This series has been taking a deeper look at a study the Marzano Research Laboratory (MRL) conducted. So far, we have look at tips #1 through #5 of the 13 total tips identified in the study. This study evaluated the relationship between student learning and effective teacher pedagogical practices in online learning. The study specifically looked at Edmentum’s online solutions in three instructional settings—pure virtual, blended, and classroom/lab—across four purposes: original credit, credit recovery, intervention, and Advanced Placement®.
Today’s tip is the last of the six tips in the strategies involving routine events category. Next week, we will start on tips in the strategies enacted on the spot category.
Tip #6: Accessibility to students via electronic communication as well as face-to-face
The days of teachers lording themselves over students with an air of being unapproachable are gone. Teachers and students need to collaborate in many different ways in order to advance their common goals. That collaboration often doesn’t end with the last school bell of the day. How can you make sure students can ask questions and receive help in today’s connected world without it smothering your free time?
What are the best strategies to be accessible for your students?
First, any communication between teacher and student needs some sort of record that is easily accessible and shareable for accountability purposes. Unfortunately, we live in a time where some teachers have abused their authority in a variety of ways. You want to be able to prove that everything is above board.
That being said, most electronic communication would provide that record, even texting with a service like Google Voice. You want to make yourself available where students would be most likely to use the option, which means via text and on social networks. Check your district’s policies before implementing such an initiative, though.
The best idea might be Twitter. It’s always available (but easily ignorable) and limits the students to 140 characters, so they have to be concise. As you’ve probably noticed, some students have a tendency to ramble.
How often should you be accessible for your students?
It’s important to have a repeatable schedule no matter what communication strategy you choose. Make sure that schedule allows for a personal life outside of school. For face-to-face communication, let them know when you arrive at school and when you leave, and invite them to visit before or after school. Communicating during a student’s class is obviously fine, but interrupting another class is unacceptable. Then, depending on your needs, consider making yourself available electronically at a certain time (preferably during homework time) every night. You can still watch TV or participate in any other off-duty pursuit—just have your phone handy. Also, you are the only one who gets to decide whether something is urgent or can wait until tomorrow. To students, everything is urgent. You will often have a personal matter that takes priority, and you need to remember to exercise the right to your own priorities.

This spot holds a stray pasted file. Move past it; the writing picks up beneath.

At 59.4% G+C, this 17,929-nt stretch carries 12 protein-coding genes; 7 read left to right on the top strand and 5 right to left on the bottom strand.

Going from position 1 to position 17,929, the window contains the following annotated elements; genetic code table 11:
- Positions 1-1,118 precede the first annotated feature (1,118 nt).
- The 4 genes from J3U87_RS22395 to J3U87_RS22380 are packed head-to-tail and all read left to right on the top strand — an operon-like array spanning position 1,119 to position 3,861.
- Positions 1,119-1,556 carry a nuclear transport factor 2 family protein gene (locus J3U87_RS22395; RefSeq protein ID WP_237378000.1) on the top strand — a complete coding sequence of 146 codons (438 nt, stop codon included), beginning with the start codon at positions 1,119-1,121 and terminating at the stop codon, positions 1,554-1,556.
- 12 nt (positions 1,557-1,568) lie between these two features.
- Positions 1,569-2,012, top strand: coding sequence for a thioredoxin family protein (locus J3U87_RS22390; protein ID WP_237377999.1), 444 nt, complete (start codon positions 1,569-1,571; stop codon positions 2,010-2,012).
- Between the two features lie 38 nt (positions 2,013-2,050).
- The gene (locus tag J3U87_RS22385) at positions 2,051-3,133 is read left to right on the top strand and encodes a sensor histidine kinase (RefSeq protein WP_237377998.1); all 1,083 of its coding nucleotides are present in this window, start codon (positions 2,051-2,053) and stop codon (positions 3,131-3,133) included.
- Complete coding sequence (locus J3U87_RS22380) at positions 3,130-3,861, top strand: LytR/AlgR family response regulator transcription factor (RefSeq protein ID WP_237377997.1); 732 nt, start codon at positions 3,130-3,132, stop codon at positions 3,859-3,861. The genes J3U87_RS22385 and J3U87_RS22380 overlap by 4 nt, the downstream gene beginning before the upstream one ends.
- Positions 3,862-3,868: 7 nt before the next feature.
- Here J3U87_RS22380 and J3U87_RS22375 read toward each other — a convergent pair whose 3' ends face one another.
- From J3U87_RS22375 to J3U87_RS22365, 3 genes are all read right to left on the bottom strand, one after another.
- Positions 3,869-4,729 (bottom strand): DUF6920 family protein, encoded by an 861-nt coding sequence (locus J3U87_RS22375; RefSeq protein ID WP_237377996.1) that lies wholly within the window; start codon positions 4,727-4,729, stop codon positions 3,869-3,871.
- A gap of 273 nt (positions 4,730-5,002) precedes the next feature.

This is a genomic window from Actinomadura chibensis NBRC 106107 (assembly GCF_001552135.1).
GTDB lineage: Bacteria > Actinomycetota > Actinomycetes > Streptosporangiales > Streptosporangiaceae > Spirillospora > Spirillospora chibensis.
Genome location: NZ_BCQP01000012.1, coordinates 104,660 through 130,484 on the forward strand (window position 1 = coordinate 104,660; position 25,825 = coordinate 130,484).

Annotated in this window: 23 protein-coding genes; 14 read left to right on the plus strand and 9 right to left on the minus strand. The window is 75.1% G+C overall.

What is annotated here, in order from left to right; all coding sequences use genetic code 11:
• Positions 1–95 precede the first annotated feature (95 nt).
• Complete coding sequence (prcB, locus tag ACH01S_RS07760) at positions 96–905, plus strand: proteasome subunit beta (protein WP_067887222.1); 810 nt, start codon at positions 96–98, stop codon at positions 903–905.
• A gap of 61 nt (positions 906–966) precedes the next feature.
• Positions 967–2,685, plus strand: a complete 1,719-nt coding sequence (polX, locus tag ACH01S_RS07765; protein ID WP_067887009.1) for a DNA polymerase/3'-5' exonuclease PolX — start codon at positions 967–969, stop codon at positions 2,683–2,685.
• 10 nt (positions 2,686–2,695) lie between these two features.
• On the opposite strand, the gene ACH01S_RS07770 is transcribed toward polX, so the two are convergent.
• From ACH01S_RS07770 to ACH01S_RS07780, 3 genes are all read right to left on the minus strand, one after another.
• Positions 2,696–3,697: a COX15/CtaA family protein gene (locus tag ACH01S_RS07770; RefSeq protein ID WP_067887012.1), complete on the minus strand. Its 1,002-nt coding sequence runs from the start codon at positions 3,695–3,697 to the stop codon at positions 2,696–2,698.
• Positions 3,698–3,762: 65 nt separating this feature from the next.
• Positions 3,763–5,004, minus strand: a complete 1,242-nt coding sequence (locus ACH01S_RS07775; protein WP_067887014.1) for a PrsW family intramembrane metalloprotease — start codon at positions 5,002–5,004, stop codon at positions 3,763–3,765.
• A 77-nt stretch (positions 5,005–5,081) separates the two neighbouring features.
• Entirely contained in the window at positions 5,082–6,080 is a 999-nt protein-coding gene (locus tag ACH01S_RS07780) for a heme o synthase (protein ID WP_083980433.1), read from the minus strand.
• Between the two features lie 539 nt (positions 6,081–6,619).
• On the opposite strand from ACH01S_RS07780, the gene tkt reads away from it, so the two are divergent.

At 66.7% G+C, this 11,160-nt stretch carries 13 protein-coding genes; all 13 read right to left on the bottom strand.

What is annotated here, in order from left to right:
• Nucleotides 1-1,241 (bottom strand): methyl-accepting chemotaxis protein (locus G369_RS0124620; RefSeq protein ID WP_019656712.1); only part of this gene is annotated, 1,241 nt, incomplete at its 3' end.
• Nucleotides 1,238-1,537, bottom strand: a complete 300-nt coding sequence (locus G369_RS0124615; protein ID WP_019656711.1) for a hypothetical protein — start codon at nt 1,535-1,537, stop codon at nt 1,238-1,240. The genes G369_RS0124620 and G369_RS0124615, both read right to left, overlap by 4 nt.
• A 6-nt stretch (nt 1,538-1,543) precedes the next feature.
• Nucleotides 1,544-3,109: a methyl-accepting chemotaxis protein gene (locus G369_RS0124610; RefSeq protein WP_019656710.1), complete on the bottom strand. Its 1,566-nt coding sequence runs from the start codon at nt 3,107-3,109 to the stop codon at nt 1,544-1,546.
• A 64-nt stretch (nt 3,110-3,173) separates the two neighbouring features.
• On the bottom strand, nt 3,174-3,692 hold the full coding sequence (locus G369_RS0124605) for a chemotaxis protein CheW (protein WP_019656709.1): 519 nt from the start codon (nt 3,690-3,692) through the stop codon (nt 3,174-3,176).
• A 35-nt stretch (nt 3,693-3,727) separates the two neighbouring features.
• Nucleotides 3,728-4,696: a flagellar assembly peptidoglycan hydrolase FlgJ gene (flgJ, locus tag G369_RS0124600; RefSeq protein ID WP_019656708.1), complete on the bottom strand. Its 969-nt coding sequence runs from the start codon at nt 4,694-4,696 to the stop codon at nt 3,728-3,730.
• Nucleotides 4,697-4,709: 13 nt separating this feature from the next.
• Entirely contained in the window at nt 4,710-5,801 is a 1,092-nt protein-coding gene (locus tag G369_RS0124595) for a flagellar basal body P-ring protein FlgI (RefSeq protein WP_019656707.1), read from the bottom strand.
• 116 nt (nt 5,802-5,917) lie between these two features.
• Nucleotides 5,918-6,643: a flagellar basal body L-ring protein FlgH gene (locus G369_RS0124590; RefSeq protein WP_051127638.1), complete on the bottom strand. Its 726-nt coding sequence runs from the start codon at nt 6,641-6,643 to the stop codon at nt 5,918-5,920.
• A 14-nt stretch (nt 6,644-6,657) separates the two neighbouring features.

What is the most difficult part of being accessible for your students?
Frankly, some educators are so dedicated that they would make themselves available to communicate as often as possible. That creates many social problems as well as generates a higher probably for burnout.
In addition, making yourself available can also mean students will contact you with things that aren’t school related. Make sure you model appropriate communication and correct students who want to talk to you about their favorite TV show or the video game they’re playing. There’s nothing wrong with building rapport, but shelve those discussions until a more appropriate time.
Want to see more of the instructional strategies the Marzano Research Laboratory determined in the study? See all 13 Marzano best practices in online learning here.
Advanced Placement® is a trademark registered and/or owned by the College Board, which was not involved in the production of, and does not endorse, this site.